Will Derbyshire’s unknown dead ever be identified?

Specialist police officers search for Gary Bryan near Taddington
Specialist police officers search for Gary Bryan near Taddington
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On July 31, 1971, a man’s body was found at the side of Blackwell Mill Lane, Topley Pike Quarry.

He is believed to have committed suicide by overdosing on tuinal capsules but sadly, four decades later, his identity is still unknown.

This man is one of four cases in Derbyshire where bodies have been found but police have not yet been able to identify exactly who these people are.

Buxton Section Inspector Martin Coey, who has many years’ experience dealing with missing persons, said it was difficult for officers to trace the identity of such people as they could have come to Derbyshire from other areas.

“With Derbyshire being a beauty spot, we actually get a lot of people travelling here who are depressed,” he said.

“It is surprising how many people come to this area in such situations. You tend to find when people are depressed they like to go somewhere they were happy and they often go to beauty spot areas or places that were significant to them in the past.”

He added: “In these cases we take DNA samples and it is all recorded on the national DNA database but then if someone hasn’t got a criminal record, we wouldn’t have their DNA on record to match.

“And of course, some people are never reported missing.

“It can be a very long and hard investigation in these circumstances. With any deceased person we will conduct a full investigation into the circumstances. We’ll act as coroner’s officers and assist the coroner with the investigation into what led to somebody’s death. We’ll look at the circumstances and then the coroner will decide the cause of death.”

Details of the deceased person are circulated to police forces nationally, as well as to other agencies, and even Interpol. But the task of finding out who they are is never an easy one.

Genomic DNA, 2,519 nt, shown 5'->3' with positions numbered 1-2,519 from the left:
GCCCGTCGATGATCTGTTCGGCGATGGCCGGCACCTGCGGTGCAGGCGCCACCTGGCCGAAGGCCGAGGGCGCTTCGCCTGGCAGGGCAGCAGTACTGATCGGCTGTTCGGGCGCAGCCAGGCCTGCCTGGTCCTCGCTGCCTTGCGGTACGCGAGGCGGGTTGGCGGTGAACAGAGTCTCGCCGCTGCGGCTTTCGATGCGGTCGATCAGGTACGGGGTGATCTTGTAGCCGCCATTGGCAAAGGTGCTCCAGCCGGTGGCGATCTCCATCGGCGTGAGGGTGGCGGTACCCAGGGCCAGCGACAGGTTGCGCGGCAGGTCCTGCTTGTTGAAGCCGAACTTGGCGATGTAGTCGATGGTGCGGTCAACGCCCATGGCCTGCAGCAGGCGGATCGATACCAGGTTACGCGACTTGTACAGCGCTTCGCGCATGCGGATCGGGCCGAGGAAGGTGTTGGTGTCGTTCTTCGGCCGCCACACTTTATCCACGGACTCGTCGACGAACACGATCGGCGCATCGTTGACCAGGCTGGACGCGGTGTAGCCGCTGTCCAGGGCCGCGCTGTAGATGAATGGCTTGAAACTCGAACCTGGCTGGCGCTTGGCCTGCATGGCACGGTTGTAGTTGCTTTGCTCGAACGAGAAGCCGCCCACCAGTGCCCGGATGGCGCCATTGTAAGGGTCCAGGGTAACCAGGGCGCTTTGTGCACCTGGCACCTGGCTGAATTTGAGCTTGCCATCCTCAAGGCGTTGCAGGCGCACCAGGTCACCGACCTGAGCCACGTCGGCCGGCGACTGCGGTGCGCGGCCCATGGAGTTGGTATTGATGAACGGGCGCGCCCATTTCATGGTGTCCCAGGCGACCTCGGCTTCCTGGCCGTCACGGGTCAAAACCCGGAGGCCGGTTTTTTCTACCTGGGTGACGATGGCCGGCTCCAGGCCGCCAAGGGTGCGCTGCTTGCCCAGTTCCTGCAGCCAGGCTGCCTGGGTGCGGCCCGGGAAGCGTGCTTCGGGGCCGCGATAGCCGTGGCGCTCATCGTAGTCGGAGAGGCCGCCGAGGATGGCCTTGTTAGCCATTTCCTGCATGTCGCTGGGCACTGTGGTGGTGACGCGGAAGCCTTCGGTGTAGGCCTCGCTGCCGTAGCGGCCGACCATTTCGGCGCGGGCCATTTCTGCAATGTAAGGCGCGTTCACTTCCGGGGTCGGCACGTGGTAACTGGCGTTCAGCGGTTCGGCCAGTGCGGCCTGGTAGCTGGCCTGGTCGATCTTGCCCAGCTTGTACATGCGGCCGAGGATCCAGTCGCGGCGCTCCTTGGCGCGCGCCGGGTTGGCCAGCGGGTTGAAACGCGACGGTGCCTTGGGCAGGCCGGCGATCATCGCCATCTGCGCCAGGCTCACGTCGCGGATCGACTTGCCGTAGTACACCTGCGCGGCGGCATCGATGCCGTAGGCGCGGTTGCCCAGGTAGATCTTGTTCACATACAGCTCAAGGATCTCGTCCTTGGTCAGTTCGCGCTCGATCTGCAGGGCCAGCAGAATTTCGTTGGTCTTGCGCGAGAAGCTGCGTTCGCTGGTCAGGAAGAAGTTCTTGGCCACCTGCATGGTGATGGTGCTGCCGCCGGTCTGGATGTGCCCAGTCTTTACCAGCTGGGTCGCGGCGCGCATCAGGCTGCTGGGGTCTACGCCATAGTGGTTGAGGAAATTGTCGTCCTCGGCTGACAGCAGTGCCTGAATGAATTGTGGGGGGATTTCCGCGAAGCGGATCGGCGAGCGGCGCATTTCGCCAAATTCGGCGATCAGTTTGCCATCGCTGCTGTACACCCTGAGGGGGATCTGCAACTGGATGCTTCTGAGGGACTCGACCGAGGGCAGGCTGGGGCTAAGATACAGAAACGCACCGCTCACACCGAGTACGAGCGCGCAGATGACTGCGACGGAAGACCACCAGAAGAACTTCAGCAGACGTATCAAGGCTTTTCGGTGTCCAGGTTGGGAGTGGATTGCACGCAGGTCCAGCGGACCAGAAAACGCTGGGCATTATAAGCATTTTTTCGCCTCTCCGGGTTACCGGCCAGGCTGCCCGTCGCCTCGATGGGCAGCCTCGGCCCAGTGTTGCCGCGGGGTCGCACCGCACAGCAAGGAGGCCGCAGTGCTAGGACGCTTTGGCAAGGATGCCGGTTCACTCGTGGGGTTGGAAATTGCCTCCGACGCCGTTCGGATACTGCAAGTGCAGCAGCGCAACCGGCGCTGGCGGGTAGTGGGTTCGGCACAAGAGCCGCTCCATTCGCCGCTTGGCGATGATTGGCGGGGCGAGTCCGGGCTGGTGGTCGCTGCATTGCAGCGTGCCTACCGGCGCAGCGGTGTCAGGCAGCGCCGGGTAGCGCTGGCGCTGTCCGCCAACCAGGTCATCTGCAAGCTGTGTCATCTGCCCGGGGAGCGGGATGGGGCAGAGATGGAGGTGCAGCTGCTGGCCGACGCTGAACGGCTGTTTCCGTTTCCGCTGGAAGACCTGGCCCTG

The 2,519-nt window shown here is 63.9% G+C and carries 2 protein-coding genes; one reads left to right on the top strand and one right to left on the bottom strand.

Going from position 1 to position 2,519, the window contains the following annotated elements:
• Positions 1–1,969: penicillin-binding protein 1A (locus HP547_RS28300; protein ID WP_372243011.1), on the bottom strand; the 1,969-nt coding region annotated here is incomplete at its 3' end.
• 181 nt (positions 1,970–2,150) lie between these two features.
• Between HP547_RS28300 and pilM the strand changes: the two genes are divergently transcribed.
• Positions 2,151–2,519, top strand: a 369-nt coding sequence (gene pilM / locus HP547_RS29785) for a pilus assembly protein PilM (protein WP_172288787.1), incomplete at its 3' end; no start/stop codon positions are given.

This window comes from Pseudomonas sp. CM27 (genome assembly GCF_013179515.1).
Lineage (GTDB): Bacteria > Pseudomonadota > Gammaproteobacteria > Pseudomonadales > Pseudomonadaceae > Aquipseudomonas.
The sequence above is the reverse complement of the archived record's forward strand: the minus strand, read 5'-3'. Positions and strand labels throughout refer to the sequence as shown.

“We have to work forwards and backwards,” Inspector Coey said. “When we have a missing person, we need to know everything about that person to try and get in their mind and find out where they might have gone. But if somebody’s body is found, we have to work backwards from them.

“We do a lot forensically and the advances in forensics are incredible when you look at how far we’ve come even in the last ten years. Advances in DNA mean we can now even tell the colour of people’s eyes in some cases. And this of course is why you see cold cases where people have been convicted of crimes 30 years ago because of all the advances that have been made.”

He added: “The cases of these unidentified bodies are very sad but it is very difficult to get to the bottom of it all when you have so little information and the people could have come from anywhere.”

Officers believe the man found at Topley Pike in 1971, who was aged between 45 and 55, may possibly have been German. He was wearing a Lovat Hepworth Driback raincoat, a brown suit, blue sweater and striped shirt. The man, who wore a trilby hat, had a surgical scar on his left upper back, and needlemark scars on his left arm. He had a birth mark on his right upper leg and a wart on his left finger. He was also lacking upper and lower teeth.

Of medium build, the man was of White European ethnicity. He had dark brown, greying hair.

Not all of the cases are from so long ago. On July 14, 1996, a man was found in a sleeping bag close to a railway embankment at Stanton, near Ashbourne. The man, who was aged between 40 and 50, had an unkempt appearance.

Of thin build, he was 168 centimetres tall, with dark brown, collar-length hair. He had facial hair which was greying, and was wearing a blue jumper and jeans. The only possessions found were an old duvet quilt or sleeping bag.

In 1977, the body of a man aged between 20 and 40 was found in the false roof of some partially constructed flats in Bakewell. It is believed he was diabetic as insulin was found with his body. It is also believed he had been dead approximately three weeks when discovered.

Described as being White European, the man had dark brown receding hair and a full beard. His eyes were brown and he wore a black donkey jacket with Tartan lining, a maroon shirt, blue jeans which were patched and worn and black calf length zip-up boots. He was also wearing a brown and tan scarf and a camouflage hat.

In his possession were a rail ticket dated July 3, 1975, from Inverness to Kyle of Lochalsh, a plastic wallet containing a Led Zeppelin ticket for July 24, 1975, at Earl’s Court in London and a Bang and Olufsen radio.

On October 6, 1989, a man was found hanging from a tree in an isolated location at Bank Hey Top, Derwent Valley.

Aged between 30 and 40, he was 173cm to 178cm tall, of slim build and with dark brown straight hair. Clean shaven, he had blue eyes and was wearing a khaki coloured Lee Cooper denim jacket. He was also wearing khaki colour cotton trousers, brown two-tone walking boots, a blue, cream and white checked shirt, a cream woollen jumper and a blue Peter Storm kagoul. In his possessions were a Karrimor rucksack, Thomas Hardy novel - Group of Noble Dames, two Manchester City council bin liners and a wallet containing £135 cash.

Anyone with any information about these unidentified people, or who wants to see photos of them (warning - does contain graphic images) should contact the UK Missing Persons Bureau via their website.